Colorectal and other digestive-tract cancers was released today by the Australian Institute of Health and Welfare.
Digestive-tract cancers are a major cause of illness and death in Australia, accounting for about two in 10 of all cancers diagnosed and nearly three in 10 cancer deaths.
Cancer Council Queensland CEO Ms Chris McMillan said the findings from the report can be translated into a number of health recommendations.
“Today’s report reinforces not only the relationship between cancer state at diagnosis and survival prospects – but the real impact lifestyle behaviours have on the overall burden of digestive-tract cancers,” Ms McMillan said.
“For example, when it comes to bowel cancer – the most commonly diagnosed digestive-tract cancer – those who were diagnosed while the cancer was at stage one had a five-year survival rate of 99 [er cent, whereas for those diagnosed at the most advanced, this was just 13 per cent.
“These figures reinforce the benefits of early diagnosis – and therefore the importance of screening programs – and the critical need to find better treatments to ensure more lives are not cut short when cancer is found at a later stage.
“In terms of risk factors, those that attributed to the most burden were tobacco use, high body mass and excessive alcohol use.
“Of particular note, 54 per cent of oesophageal cancer burden was due to tobacco use, while 40 per cent of liver cancer burden was due to alcohol use.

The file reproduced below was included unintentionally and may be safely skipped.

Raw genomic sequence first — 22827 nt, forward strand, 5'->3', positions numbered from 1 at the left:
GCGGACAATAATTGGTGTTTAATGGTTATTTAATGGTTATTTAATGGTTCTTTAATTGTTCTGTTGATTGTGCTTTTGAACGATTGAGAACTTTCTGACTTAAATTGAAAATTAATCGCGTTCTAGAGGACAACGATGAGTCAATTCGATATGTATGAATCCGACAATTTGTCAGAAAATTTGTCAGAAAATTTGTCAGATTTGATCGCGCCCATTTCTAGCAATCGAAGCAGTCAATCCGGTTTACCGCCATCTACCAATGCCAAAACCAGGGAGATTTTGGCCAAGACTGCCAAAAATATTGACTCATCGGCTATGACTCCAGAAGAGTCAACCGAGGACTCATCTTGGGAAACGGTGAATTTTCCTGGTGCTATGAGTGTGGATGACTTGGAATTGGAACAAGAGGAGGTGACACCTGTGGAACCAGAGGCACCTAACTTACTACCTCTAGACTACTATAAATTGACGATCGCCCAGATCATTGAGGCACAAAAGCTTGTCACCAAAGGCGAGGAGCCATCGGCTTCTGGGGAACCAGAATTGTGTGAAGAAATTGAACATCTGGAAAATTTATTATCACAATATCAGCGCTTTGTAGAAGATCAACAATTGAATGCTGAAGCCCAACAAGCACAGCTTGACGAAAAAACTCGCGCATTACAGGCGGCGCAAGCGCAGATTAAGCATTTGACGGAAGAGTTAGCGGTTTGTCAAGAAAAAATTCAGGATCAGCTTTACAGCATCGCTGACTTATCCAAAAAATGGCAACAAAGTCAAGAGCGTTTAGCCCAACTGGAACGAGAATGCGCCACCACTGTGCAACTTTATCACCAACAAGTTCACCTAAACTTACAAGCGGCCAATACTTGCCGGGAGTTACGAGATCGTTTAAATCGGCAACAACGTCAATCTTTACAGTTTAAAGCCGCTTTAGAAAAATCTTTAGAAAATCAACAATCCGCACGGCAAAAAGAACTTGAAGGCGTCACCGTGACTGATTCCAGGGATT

“These results are a wake-up call for all of us to do what we can to avoid preventable chronic disease.
“To aid with prevention, Queenslanders are encouraged to take steps to quit smoking, reduce alcohol intake, be physically active and eat a balanced diet for optimum health and wellbeing long-term.
“Talk to your GP about necessary check-ups and screenings and consult your doctor if you notice any changes in your overall health.”
In Australia, bowel cancer is estimated to make up almost 6 in 10 digestive-tract cancers. The National Bowel Cancer Screening Program provides a free screening kit to eligible Australians aged between 50-74 to complete in the privacy of their own home.
More information about Cancer Council Queensland, including healthy lifestyle resources and screening recommendations, is available at www.cancerqld.org.au.
The full AIHW report is available at https://www.aihw.gov.au/
For more information on the report, visit the AIHW website here.
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Cancer Council Queensland Phone: (07) 3634 5171 Mobile: 0488 015 702